In this month's issue of The Sustainable Business Review we report on pre-COP26 climate diplomacy, how ESG investors are turning up the heat under companies while coming under increased scrutiny themselves, and how 'water-positivity' is becoming the new net zero

This summer’s dire IPCC report, warning of the fast-closing window to avoid planetary catastrophe, came amid rapidly growing evidence that climate change is already having unpredictable and deadly impacts. The flash floods in four north-eastern U.S. states, which killed dozens, is only the latest in a series of extreme weather events of near-biblical proportions this past summer.

With November’s COP26 climate conference, where countries will be urged to sign up to rapidly reduce their emissions by 2030, just weeks away, the alarming backdrop must surely mean global leaders will strain every sinew to make the Glasgow summit a success.

But as Angeli Mehta reports in her Policy Watch column this month, Joe Biden’s climate envoy, John Kerry, left empty-handed from his trip to China last week to try to persuade the most polluting nation to rein in its coal consumption and set more ambitious emissions reduction targets.

And it is not just China that is finding it hard to kick the fossil fuel habit: the US wants increased oil production to lower prices for its consumers, while COP26 host UK looks likely to give the go-ahead to a new oil and gas development west of the Shetland isles. All this flies in the face of the IEA’s recent report saying there can be no new fossil fuel development if the world is to keep on a 1.5C pathway by 2050.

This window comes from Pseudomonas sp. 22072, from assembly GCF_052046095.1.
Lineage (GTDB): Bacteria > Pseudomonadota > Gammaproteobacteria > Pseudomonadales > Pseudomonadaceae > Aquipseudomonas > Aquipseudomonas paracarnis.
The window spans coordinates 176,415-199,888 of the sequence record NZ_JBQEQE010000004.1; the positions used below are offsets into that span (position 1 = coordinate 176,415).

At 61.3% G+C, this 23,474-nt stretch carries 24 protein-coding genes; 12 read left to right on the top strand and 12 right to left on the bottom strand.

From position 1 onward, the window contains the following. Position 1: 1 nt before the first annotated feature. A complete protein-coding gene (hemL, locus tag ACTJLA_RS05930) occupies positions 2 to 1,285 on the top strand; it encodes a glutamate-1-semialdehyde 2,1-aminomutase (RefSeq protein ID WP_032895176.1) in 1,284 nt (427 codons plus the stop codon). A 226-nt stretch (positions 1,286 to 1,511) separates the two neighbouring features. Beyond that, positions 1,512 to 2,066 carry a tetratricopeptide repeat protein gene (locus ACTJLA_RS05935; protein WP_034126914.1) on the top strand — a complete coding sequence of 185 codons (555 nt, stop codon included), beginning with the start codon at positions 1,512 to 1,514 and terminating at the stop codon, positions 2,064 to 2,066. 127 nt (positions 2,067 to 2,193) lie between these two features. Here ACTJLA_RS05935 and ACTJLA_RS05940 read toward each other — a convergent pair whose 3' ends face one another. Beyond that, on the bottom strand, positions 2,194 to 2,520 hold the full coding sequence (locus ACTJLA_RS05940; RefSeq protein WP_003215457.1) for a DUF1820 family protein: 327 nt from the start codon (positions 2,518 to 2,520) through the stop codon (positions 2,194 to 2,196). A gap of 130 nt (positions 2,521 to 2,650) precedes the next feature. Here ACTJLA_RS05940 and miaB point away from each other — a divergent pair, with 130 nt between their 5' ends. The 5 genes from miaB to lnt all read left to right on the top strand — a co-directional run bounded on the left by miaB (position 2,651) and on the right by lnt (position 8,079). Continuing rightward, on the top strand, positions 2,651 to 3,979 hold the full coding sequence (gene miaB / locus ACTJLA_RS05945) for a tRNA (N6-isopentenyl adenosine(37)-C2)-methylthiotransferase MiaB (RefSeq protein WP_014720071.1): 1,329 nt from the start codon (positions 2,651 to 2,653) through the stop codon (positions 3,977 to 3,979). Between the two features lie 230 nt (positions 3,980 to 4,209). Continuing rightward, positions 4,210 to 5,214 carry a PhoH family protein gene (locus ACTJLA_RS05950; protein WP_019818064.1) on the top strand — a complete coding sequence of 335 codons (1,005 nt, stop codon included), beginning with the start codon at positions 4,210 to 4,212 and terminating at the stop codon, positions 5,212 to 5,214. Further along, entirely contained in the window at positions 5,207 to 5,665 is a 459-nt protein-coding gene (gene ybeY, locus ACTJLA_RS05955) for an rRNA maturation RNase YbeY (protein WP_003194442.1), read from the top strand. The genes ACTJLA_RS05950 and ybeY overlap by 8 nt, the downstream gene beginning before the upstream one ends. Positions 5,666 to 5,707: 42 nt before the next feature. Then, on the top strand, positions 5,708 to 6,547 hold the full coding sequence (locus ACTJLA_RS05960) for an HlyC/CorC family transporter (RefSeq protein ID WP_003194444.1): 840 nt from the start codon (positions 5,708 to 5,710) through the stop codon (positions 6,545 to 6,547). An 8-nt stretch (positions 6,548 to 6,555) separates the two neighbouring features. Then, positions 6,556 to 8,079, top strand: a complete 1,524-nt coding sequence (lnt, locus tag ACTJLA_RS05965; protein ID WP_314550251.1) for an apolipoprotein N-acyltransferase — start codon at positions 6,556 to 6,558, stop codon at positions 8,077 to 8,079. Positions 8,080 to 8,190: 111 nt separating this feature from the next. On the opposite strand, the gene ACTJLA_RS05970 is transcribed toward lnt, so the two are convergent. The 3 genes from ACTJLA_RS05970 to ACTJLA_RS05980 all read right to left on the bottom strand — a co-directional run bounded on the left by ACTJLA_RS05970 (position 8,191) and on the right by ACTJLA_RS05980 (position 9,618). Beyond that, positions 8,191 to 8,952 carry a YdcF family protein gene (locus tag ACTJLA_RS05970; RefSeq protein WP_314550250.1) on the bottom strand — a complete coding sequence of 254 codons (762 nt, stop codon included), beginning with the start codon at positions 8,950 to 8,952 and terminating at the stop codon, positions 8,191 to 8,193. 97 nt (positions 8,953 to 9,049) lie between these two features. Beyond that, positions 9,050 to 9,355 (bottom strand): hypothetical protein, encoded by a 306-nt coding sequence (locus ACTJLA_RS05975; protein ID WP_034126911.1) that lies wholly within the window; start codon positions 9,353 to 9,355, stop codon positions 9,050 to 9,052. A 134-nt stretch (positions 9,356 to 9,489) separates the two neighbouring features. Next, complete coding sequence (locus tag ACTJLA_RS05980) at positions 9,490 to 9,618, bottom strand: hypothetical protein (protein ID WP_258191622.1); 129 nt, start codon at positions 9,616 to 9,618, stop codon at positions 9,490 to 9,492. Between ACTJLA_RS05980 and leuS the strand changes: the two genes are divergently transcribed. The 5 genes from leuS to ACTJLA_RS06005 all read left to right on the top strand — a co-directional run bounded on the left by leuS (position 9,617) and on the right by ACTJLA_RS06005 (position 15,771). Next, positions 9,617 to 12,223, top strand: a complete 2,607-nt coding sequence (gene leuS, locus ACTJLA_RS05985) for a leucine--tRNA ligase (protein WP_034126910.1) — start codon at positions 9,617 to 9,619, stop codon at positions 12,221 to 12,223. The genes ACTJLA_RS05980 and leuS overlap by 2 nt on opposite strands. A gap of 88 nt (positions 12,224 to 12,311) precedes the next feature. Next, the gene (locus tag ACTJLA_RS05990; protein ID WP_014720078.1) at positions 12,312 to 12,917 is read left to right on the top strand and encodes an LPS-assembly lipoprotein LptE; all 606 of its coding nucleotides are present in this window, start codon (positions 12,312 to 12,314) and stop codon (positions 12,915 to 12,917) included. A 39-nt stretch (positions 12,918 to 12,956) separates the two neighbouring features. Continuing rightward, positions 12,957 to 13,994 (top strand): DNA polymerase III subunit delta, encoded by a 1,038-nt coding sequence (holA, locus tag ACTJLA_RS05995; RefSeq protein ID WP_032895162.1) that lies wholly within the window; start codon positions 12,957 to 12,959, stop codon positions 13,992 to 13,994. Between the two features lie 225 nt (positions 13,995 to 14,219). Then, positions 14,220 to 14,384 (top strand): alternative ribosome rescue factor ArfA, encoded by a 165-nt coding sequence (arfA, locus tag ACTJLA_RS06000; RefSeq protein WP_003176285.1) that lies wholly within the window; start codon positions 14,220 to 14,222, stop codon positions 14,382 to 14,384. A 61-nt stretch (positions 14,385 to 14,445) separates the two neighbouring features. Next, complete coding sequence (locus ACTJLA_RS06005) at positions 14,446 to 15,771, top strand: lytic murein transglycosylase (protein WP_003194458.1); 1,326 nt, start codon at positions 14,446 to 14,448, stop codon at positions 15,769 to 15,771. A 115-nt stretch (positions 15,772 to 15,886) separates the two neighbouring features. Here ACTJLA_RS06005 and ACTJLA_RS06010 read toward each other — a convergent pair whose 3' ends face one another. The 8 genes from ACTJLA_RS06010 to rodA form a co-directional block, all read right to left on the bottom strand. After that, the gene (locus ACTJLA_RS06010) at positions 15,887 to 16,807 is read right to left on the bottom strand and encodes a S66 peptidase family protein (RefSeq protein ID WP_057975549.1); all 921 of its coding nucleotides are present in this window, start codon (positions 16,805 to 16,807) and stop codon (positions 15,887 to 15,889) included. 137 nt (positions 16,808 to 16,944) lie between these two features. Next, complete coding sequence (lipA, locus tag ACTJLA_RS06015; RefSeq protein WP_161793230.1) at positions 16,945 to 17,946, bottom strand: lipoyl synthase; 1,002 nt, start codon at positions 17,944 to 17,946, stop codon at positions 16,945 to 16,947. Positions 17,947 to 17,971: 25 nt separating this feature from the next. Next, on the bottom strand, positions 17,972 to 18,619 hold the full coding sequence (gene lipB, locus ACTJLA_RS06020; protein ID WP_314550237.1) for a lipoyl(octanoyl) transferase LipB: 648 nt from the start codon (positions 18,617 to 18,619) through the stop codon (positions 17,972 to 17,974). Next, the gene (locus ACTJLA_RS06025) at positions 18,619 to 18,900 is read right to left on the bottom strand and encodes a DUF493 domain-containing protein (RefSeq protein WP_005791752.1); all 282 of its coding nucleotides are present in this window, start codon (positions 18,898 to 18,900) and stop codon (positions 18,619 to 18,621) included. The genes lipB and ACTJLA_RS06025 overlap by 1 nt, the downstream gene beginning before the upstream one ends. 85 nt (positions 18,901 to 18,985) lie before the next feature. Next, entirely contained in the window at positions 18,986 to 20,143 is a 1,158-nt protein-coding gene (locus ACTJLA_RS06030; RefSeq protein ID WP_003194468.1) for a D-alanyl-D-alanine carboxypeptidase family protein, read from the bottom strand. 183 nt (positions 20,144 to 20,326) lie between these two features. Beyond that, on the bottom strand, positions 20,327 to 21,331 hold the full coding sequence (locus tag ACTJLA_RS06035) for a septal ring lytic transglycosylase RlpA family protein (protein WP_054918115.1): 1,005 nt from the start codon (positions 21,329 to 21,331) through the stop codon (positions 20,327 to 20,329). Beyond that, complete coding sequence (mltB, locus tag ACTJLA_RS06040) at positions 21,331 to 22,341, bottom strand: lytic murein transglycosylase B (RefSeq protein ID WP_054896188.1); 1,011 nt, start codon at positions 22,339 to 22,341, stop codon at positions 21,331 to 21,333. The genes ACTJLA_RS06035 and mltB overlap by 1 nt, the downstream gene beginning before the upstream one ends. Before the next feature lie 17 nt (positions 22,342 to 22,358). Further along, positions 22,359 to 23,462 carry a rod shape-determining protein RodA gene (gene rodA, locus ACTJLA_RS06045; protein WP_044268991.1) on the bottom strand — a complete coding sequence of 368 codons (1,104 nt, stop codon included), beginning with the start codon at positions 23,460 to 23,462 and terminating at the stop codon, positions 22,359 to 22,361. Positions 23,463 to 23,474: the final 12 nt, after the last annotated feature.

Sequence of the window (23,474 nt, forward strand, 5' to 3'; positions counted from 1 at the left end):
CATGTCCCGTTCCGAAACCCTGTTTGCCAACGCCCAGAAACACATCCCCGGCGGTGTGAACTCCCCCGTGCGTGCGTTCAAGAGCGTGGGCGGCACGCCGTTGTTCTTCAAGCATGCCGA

Tropical Storm Ida caused flash flooding in the north-east of the U.S. (Credit: Mike Segar/Reuters)

In ESG Watch, Mike Scott reports on the response of investors to the IPCC report, and to the summer’s extreme weather. Among other developments, financial firms including Prudential, lenders Citi and HSBC and BlackRock Real Assets, backed by the Asian Development Bank, are devising plans to speed the closure of Asia's coal-fired power plants. In the U.S. Ceres has launched a new initiative focused on decarbonising six of the highest-emitting sectors in the U.S.: banking, power, food, oil and gas, steel and transportation.

He also reports that asset managers are struggling to get to grips with the EU’s new Sustainable Financial Disclosure Regulation, while fears of a crackdown on greenwash in the fast-growing ESG industry has been exacerbated by investigations by regulators in the U.S. and Germany into claims by a former DWS employee that it made misleading claims for its ESG products.

In Brand Watch, Oliver Balch reports on how recent natural disasters have helped prod brands to target water security as part of their climate response, with Facebook and PepsiCo the latest to commit to becoming “water-positive”. And he looks at how the pandemic has exacerbated the pay gap.

In our monthly interview slot, Oliver sits down with Alberto Carrillo Pineda, co-founder of the Science Based Targets initiative, to talk about how the SBTi is aiming to boost companies’ role in addressing the climate crisis with the planned launch of a new net-carbon standard.

I hope you enjoy this month's issue of The Sustainable Business Review.

Main picture credit: David Gray/Reuters




IPCC  COP26  John Kerry  coal  China  IEA  Ceres  decarbonisation  extreme weather  Facebook  PepsiCo  water security  SBTi 

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